Something similar is happening to the taboo on sexual violence against women. A few days ago, the writer E. Jean Carroll alleged in New York magazine that Trump raped her in a Bergdorf Goodman dressing room 23 years ago. In the very instant that her account became a news item, however, the idea of a rapist president lost another ounce of stigma. In a Twitter thread posted yesterday by the journalist Igor Bobic, he quoted six separate Republican politicians who dismissed Carroll’s claims out of hand. “I don’t even want to get into believable or not believable,” Oklahoma Senator James Lankford told Bobic, for example. “I know that she’s selling a book.”
Yet more dispiritingly, leading Democrats were complicit in destroying this particular taboo. “I wouldn’t dismiss it, but let’s be honest, he’s going to deny it and little is going to come of it,” said Senator Richard Durbin of Illinois, giving new meaning to the word “honest.” Meanwhile, the national news media paid relatively scant attention to what should be a presidency-ending claim, to the point that The New York Times apologized for not covering Carroll’s claims more extensively. Carroll will now join the 21 other women whose claims of sexual abuse or harassment by the president live in limbo.
This is how a taboo breaks down, with deleterious effects on due process for victims of rape and abuse, both in court and in everyday snap judgments. (Taboos, of course, can be antiquated and foolish, such as the old taboo against gay sex—a taboo that fell, crucially, because a consensus determined it should fall.) President Trump has broken the rules to suit himself and his racist government, but of greater concern is that moral transgressions of this level alter the foundation of American society itself. After all, there’s no better way to undermine a democratic government than for that same democratic government to publicly flout its own laws and norms, then expect its citizens to follow them anyway.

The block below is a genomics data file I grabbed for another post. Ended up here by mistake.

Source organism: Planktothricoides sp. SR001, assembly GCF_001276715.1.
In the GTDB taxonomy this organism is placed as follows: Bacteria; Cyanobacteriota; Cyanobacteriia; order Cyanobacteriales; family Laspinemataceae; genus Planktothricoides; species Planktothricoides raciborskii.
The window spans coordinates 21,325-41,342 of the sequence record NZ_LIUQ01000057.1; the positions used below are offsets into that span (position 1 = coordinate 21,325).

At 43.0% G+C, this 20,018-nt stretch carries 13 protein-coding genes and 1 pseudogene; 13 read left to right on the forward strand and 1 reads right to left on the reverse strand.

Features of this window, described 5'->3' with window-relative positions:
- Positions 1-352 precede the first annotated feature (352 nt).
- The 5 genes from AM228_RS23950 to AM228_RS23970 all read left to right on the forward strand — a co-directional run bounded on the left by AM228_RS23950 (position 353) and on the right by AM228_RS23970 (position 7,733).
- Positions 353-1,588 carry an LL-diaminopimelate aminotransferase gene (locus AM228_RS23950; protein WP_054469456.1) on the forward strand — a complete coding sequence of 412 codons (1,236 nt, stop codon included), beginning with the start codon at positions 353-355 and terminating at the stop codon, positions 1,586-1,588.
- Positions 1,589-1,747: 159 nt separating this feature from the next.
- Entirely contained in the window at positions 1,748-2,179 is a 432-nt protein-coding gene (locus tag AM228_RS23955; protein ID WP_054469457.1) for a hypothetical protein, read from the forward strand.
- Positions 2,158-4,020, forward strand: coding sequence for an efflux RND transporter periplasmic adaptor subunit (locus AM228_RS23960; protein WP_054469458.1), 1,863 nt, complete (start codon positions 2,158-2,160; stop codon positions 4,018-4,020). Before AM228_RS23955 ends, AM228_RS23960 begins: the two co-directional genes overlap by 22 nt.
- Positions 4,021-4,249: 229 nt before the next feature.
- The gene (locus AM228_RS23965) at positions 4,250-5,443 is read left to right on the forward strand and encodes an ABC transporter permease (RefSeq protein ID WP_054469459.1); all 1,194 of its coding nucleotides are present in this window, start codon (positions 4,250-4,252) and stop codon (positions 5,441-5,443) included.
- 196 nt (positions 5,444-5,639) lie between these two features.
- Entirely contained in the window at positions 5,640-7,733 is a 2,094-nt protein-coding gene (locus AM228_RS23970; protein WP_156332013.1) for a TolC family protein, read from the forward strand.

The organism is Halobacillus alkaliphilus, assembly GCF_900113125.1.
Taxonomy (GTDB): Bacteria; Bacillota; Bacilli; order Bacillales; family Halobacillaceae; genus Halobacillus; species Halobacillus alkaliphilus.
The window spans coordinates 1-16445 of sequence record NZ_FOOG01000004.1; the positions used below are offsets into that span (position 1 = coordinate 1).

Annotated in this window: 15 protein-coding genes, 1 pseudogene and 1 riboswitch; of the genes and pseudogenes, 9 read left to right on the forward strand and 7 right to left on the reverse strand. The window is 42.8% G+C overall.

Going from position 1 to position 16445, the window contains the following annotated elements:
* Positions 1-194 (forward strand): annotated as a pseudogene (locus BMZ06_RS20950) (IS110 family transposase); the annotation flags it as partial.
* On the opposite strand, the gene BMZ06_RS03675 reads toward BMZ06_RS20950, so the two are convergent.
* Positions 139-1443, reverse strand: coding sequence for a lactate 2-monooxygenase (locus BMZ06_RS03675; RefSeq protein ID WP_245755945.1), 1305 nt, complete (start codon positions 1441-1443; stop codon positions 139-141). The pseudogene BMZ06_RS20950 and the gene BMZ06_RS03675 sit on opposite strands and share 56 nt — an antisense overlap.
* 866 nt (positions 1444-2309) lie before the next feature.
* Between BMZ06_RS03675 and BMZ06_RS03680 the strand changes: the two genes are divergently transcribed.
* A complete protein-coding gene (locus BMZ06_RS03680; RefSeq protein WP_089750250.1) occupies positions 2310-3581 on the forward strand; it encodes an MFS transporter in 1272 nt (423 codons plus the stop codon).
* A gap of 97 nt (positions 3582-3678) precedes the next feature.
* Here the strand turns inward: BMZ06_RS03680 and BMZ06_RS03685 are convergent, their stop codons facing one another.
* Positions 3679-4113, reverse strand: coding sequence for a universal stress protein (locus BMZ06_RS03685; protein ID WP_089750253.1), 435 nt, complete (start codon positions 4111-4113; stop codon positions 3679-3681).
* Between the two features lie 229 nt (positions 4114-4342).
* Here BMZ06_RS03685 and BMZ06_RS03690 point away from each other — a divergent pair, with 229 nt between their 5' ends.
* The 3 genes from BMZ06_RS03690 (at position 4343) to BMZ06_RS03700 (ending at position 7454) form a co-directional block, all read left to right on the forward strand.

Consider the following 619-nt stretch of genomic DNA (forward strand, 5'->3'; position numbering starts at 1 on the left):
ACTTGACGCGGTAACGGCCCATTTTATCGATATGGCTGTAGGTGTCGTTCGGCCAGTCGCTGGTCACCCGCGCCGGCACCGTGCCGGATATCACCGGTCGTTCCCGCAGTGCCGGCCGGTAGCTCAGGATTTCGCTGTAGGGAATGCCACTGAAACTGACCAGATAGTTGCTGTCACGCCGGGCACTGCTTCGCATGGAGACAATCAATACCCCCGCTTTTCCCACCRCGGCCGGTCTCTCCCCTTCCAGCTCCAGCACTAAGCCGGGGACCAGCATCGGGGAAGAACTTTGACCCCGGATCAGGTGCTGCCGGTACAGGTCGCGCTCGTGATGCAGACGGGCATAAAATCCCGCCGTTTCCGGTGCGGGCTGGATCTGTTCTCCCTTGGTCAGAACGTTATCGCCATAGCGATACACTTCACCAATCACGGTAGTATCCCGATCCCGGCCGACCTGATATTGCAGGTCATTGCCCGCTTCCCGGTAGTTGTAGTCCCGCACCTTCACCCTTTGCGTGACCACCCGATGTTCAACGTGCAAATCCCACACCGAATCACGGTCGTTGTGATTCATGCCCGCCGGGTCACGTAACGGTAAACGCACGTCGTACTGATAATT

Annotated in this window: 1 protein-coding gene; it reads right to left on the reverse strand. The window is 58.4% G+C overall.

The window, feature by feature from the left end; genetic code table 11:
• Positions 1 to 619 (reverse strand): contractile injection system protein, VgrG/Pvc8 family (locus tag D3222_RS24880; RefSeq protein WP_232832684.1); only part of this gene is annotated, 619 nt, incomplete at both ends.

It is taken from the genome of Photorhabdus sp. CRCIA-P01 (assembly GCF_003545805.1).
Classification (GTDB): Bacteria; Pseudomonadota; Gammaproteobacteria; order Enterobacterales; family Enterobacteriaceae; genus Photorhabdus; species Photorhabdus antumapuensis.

Faced with all the awful news about their hero, the Trump supporter has two choices: He can either believe that these things did not happen, or that they are not that bad if they did. All the other laws we hold to be manifestly true condemn harming children or murdering journalists, so how is the Trump voter who chooses “not that bad” supposed to make sense of this new and contradictory reality? His other options are attitudes of denial or ignorance, which run counter to the principle of collaborative, social existence.
The rest of us are left speechless. Nobody expects their nation’s moral architecture to collapse on them like a house of cards. What can we do? Shrugging is one option, I suppose, or stubbornly plugging away at daily existence, ignoring the world around us.
But we are not literally speechless; our talk is the raw material of politics itself. If the people hold half of the responsibility for setting social prohibitions (the other half lying idle in the hands of the government), then we are not in a totally hopeless position. Still, we would need a common vocabulary, a common morality, a common vision—all seemingly impossible in a country as extremely divided as America.
Beware the smallest-seeming dangers. In 1968, Enoch Powell delivered an anti-immigration tirade to Parliament that came to be known as the “Rivers of Blood” speech. In it, he referred to black children as “grinning piccaninnies.” The speech’s nickname comes from Powell’s peroration, which quoted a line from Virgil’s Aeneid: “Like the Roman, I seem to see ‘the River Tiber foaming with much blood.’” Powell was sacked the next day, leaving politics for good and marking such words as eternally taboo in British politics.
All it took was one man to undo it. In the early 2010s, the far-right politician Nigel Farage began bandying around the word “flood” in his speeches on immigration, telling the European Parliament in 2015 that ISIS intended to “flood our continent with half a million extremists.” One man, one moment, and the unwritten rule on anti-immigration rhetoric was gone—along with the U.K.’s membership in the European Union, and the soul of a nation that rebuilt itself after World War II along moral guidelines we all thought would last forever.
How do you repair a broken taboo? They take so long to build, and they cost us so much in suffering. The global taboo on anti-Semitism, for example, seems to have been only temporarily bought by the death of six million Jews. The despair that underlies all of these questions stems from the suspicion that nothing has meaning at all anymore: not words, nor democracy, nor lists of rights, nor the Ten Commandments, nor the Atlantic Treaty, nor anything else that humanity has learned through the great trial-and-error experiment we call world history. It’s easy to speak out when a taboo has been broken; harder to make those words meaningful once more.